Twenty-five years of covering Dirk Nowitzki
Much has happened on the journey from Würzburg to Springfield and it culminates here with Hall of Fame glory AND some strong support from Toni Kroos for Dirk's case as Germany's finest athlete ever
SPRINGFIELD, Mass. — We drove around the hilly and exceedingly green city of Würzburg, Germany, for what felt like an hour. In an old white Volkswagen Golf, his beloved first car, Dirk Nowitzki was doing the driving.
The mission seemed simple to the visiting foreigner. Pick a restaurant, said the food-obsessed sportswriter, where we can sit down and have a meal while I interview you.
The problem we faced in the fall of 1998, on my maiden getting-to-know-Nowitzki excursion, soon become apparent: We were driving around aimlessly because Dirk, even as the star of the local professional basketball team, didn't really have a favorite place to eat out at age 20. He didn't know where to go.
The soon-to-be face of the Dallas Mavericks ate pretty much every meal at home in the only kitchen that mattered to him in those days — owned and operated by his mother Helga.
It was just one of the many modest qualities about the eventual Sweetest Shooting Big Man of All-Time™ that, even after all of Nowitzki's triumphs and accomplishments, makes the ensuing ride all the way to the Basketball Hall of Fame seem so hard to believe sometimes.
September will mark 25 years since I visited Nowitzki's homeland for the first time and discovered that pretty much everything about his surroundings and his story back then felt about a million miles away from the NBA. Fast-forward a quarter-century and Nowitzki and I shared a commercial flight from Dallas to Hartford on Wednesday afternoon, transporting him to Connecticut to be inducted as an absolute headliner in one of the Hall's starriest-ever classes.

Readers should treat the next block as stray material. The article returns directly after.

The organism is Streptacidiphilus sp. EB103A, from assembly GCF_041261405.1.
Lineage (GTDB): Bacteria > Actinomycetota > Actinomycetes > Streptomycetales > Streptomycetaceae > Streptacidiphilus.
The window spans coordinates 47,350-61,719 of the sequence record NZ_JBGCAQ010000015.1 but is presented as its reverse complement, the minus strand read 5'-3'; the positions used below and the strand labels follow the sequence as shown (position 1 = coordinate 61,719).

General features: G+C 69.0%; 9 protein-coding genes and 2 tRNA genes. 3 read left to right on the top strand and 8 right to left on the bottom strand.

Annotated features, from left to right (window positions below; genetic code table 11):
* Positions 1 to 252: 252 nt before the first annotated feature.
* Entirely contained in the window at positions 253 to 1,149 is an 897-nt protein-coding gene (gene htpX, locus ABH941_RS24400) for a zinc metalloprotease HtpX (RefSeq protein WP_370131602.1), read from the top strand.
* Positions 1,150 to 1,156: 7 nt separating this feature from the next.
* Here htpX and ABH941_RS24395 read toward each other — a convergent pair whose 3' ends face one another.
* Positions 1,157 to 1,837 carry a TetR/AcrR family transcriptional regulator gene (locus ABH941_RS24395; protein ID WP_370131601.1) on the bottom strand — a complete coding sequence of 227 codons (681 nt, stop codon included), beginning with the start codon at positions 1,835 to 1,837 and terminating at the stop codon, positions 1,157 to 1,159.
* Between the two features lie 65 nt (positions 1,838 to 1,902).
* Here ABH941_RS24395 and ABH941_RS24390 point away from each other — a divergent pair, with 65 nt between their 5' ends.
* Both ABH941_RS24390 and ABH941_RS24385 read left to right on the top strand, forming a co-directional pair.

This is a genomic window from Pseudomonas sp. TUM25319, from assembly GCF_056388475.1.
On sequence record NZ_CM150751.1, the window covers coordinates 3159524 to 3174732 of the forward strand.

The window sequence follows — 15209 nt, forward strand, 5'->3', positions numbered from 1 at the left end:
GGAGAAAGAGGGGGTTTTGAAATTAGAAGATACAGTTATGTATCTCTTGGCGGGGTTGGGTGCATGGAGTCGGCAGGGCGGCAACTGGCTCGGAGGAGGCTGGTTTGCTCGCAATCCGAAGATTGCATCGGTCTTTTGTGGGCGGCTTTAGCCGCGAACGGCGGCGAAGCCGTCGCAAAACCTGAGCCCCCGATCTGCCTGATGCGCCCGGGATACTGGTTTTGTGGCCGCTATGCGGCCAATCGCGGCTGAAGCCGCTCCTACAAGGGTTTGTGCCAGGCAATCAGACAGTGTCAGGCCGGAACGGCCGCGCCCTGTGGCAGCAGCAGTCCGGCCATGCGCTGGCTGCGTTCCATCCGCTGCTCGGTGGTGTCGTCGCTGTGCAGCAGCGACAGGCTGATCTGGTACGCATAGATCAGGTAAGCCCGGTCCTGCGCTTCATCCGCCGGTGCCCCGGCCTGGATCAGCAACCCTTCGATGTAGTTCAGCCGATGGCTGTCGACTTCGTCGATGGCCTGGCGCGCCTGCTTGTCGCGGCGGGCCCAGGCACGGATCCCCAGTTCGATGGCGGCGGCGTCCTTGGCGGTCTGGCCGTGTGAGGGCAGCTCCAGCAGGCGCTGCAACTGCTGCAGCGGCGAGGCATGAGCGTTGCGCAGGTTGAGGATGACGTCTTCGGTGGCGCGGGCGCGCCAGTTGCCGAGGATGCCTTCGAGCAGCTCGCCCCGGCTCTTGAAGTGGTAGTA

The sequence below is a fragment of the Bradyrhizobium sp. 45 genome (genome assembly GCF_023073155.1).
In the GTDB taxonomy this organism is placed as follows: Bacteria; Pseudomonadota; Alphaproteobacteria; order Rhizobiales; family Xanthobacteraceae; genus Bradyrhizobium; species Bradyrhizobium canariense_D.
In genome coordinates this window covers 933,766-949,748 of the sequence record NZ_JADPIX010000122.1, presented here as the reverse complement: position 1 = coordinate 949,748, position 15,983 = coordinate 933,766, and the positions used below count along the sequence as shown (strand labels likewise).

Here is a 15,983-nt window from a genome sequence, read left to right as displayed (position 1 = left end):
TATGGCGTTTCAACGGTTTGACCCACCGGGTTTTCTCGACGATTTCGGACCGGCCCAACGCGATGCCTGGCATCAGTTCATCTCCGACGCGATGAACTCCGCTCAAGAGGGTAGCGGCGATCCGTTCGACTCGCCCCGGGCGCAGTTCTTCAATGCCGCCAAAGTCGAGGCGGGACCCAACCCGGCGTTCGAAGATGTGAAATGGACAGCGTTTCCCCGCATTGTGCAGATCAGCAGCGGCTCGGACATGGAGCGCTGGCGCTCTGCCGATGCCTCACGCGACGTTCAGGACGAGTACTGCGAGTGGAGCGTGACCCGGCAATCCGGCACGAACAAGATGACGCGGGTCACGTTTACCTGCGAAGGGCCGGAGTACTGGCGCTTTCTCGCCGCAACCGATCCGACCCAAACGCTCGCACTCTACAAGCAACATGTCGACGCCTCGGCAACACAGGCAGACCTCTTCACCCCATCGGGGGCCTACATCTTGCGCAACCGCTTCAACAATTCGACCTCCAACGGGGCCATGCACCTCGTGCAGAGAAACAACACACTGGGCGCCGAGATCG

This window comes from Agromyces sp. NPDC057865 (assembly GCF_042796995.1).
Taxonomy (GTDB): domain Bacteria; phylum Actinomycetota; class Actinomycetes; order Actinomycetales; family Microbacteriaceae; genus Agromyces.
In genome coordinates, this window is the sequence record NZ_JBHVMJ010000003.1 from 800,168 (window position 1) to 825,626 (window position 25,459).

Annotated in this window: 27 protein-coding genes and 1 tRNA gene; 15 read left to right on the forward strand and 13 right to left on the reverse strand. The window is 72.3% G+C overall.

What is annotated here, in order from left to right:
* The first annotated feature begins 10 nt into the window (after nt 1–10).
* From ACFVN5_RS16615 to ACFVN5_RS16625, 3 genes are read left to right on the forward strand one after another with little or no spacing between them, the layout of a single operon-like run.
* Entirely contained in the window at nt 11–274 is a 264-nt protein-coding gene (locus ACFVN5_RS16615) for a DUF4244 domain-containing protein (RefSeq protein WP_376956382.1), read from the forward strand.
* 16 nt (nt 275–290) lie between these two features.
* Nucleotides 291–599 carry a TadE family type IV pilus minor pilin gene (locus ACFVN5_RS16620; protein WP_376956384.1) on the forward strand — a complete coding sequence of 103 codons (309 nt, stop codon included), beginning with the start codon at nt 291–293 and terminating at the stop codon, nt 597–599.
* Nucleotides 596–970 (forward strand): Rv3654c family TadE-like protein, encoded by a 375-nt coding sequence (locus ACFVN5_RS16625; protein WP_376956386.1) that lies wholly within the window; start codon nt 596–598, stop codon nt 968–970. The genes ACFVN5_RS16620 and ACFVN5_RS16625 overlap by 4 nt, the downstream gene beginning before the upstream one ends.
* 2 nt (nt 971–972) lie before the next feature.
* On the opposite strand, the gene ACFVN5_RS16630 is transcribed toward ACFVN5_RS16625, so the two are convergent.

I really did believe from the start that he would be an All-Star — and I was one of the few who kept believing it during his rough rookie season — but I would never dare claim that I foresaw No. 41 having the capacity to hush a decade’s worth of skeptics who called him soft to become everything he became: A basketball revolutionary and a German-turned-fully fledged Texan who, on this scorecard, is more synonymous with Dallas sports than any singular Cowboy you wish to name.
It still feels surreal sometimes, even after all these years, how a mere association with Nowitzki — his adopted home city’s modern-day Roger Staubach — can suddenly lead to an exchange with someone like Toni Kroos. How does an American basketball reporter even have a pathway to a conversation with a top-class European footballer who has won pretty much everything you can possibly win in that sport?
It turns out that Kroos has been following a portly scribe in Dallas for years on Twitter because he's quite possibly Nowitzki's No. 1 fan. I nervously DM’ed him for the first time because I hoped to hear Kroos, one of the finest athletes his country has ever produced, assess Nowitki's place in German sports history. He didn’t hesitate.